Mom's 'Red, White & Blue' Breast Milk Is Something Magical to See

Colored breast milk
One Ounce At A Time/Facebook

If you're a breastfeeding moms, you often don't see exactly how much your little ones are drinking. You also don't typically see what it is exactly that baby is drinking during these nursing sessions which is why moms are sometimes surprised by what they see when she pumps. That's because this liquid gold can change hues -- without mom ever feeling the difference -- and mom might be unknowingly giving baby something that's far from the creamy white she assumed she was producing. Nothing captures this better than Elisabeth Anderson-Sierra's viral photo of her red, white, and blue breast milk that she recently pumped.

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Despite the drastic difference, this milk didn't come from different moms or different times. "It was pumped all in one session, from one breast only," Elisabeth, who is a pumping advocate and mom of two, tells CafeMom. 

Despite the jarring difference in appearance, she explained that breast milk can have a broad color span of most differences that moms come across are completely normal. "Foremilk can have a blue tint to it as it is lacking in the heavier fat content of hindmilk," she wrote on her Faceboook page, One Ounce At A Time."Foods with dyes like Gatorade or colored frosting you may see the dyes affecting the color of your milk."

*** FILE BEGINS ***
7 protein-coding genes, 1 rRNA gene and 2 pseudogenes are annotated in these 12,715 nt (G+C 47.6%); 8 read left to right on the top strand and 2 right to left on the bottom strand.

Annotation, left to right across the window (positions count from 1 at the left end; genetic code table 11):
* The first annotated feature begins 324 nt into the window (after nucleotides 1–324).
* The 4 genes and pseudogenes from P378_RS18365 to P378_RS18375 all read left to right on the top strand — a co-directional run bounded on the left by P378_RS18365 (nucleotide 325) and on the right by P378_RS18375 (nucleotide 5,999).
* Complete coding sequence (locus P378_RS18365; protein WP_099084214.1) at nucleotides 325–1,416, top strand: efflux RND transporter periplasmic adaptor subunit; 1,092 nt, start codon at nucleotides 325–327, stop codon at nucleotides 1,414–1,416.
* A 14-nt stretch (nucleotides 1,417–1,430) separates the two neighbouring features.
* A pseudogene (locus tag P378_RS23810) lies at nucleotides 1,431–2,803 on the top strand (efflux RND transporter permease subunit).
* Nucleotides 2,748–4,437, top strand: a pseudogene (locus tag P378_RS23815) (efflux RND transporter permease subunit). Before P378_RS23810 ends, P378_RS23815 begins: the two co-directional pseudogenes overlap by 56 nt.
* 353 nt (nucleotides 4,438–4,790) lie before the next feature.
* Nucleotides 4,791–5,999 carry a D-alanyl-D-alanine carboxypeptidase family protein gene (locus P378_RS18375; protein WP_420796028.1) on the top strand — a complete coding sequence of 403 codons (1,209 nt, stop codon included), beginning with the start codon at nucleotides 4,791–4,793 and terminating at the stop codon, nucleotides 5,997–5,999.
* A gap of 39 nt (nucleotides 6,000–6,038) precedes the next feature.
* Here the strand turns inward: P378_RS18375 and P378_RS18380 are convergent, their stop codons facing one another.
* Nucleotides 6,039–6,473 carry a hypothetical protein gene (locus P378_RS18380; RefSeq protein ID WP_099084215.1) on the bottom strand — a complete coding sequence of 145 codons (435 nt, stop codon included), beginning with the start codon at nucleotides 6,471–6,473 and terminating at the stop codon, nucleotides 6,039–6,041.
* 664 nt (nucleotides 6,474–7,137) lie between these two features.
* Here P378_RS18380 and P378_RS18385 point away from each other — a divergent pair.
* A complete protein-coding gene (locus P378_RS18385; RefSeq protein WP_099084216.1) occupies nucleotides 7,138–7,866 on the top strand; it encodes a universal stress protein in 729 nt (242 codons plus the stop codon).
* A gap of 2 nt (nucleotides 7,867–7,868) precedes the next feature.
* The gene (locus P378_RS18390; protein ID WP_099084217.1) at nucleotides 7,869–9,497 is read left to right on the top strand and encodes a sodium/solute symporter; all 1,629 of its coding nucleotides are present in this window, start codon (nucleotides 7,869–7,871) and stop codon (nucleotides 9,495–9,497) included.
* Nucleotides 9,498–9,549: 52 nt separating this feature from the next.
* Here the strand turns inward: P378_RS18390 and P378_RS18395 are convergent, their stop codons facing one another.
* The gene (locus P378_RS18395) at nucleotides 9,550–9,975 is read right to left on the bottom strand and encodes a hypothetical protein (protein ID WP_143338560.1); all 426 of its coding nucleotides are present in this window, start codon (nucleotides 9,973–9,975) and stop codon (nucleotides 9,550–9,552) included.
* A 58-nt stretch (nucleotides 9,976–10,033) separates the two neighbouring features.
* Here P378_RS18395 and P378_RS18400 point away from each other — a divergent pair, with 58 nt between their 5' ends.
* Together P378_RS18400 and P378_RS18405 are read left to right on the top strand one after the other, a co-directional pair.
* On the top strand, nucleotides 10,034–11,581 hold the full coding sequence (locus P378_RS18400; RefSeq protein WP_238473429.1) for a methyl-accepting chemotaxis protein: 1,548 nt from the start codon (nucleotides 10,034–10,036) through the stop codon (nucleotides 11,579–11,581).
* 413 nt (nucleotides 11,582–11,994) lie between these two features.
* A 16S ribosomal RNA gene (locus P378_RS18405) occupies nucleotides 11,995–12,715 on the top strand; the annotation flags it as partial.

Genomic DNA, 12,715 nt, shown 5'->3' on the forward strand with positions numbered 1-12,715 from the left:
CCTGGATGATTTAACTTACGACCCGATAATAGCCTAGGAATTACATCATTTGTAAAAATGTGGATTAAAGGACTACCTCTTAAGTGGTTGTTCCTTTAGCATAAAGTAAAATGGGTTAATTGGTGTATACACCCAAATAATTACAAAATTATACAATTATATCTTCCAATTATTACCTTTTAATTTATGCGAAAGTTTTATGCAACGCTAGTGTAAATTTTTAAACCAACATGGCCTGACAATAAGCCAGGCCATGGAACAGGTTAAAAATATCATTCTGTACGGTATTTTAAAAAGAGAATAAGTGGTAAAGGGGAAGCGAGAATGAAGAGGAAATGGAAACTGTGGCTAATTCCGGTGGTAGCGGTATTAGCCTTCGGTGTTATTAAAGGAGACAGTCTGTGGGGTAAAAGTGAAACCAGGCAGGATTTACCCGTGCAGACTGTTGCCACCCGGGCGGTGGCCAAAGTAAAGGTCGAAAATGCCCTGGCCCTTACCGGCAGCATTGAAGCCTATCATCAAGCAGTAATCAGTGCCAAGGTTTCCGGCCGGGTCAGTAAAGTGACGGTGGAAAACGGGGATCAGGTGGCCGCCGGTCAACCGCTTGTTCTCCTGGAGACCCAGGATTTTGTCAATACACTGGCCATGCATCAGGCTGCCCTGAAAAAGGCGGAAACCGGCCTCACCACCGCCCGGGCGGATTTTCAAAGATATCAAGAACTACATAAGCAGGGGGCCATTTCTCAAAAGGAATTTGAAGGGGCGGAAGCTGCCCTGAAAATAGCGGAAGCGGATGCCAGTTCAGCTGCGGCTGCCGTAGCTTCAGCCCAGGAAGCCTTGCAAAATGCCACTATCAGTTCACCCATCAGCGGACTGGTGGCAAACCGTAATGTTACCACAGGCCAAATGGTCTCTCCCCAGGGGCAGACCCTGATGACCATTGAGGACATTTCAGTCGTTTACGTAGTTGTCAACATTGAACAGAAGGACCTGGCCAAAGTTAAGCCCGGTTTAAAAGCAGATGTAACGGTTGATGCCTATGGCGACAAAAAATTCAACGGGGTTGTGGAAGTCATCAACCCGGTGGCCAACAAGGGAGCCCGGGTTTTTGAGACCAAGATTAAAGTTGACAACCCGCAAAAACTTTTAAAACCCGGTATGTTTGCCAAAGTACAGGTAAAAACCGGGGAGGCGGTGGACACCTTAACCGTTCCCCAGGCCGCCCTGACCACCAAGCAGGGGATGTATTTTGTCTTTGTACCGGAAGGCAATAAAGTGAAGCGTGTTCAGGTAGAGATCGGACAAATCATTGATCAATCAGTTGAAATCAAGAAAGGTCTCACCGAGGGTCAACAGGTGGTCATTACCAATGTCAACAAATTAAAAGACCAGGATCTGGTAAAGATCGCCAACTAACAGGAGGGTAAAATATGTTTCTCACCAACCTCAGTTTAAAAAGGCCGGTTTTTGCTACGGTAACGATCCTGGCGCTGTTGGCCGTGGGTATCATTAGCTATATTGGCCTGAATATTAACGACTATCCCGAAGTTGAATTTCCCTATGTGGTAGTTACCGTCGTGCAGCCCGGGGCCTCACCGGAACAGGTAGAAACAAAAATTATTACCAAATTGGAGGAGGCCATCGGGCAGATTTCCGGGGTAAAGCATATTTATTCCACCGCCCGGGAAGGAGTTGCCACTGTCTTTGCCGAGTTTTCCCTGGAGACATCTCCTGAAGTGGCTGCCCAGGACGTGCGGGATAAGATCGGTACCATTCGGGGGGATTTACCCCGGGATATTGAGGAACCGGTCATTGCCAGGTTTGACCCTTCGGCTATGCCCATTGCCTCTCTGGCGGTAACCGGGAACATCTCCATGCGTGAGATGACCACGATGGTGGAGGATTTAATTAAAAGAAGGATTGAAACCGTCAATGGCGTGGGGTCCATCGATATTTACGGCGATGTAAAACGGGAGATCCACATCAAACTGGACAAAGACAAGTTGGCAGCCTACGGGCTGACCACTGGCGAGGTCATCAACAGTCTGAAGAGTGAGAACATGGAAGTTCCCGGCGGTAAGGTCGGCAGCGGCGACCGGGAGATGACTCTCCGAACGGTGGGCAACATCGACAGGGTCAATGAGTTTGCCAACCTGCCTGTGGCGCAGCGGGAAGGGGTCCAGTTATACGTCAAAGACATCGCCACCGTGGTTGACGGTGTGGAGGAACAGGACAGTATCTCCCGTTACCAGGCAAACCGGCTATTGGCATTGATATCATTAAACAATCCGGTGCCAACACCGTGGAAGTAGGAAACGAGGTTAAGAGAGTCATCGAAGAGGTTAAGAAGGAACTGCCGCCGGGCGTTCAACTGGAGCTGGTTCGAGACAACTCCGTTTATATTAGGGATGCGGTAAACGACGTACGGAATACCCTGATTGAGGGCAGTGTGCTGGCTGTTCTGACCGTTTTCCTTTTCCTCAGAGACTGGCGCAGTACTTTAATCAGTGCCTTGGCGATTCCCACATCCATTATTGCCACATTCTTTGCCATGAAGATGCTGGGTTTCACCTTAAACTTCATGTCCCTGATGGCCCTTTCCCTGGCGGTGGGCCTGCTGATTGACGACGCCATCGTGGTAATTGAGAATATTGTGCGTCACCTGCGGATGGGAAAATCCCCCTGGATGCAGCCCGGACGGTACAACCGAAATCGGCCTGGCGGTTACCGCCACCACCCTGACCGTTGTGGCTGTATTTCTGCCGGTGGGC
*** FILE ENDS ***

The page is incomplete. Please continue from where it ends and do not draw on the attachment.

Colored breast milk
One Ounce At A Time/Facebook

The red tint comes from blood in the milk and Elisabeth doesn't want moms to panic if they see something like it. In her case, the bloody milk was from a clogged duct that broke blood vessels as it cleared. "You may also see blood in your milk if you have nipple damage, bruised breast tissue, or one of your blood vessel walls just weakened and gave out," she wrote. "Don’t panic if you see blood in your milk! I know it is alarming."

According to the international breastfeeding organization La Leche League, it's generally safe to give your baby breast milk that has blood in it. If you notice a pink tint to your milk, Elisabeth recommends that you first access what is causing it before getting upset. 

"If it is nipple damage seek treatment options. If it’s within the breast tissue use gentle massage and cold or warm compress depending on if you need to reduce swelling or get milk to release from ducts. Keep you milk ducts clear and empty!" she wrote. "Blood can coagulate and cause additional clogs leading to more serious problems."

Elisabeth aptly refers to this type of milk as "strawberry milk" and also reassures moms that despite the jarring shade, you don't have to dump it if you don't want to. "You can remove some of the blood if you leave the milk to settle in the fridge. Blood will sink to the bottom and you can poor off the milk into another container," she wrote. "You can also mix strawberry milk with non strawberry milk to dilute further if you are still feeling uncomfortable. Breastmilk is truly liquid gold and we work hard for it. A labor of love, blood, sweat, and tears."

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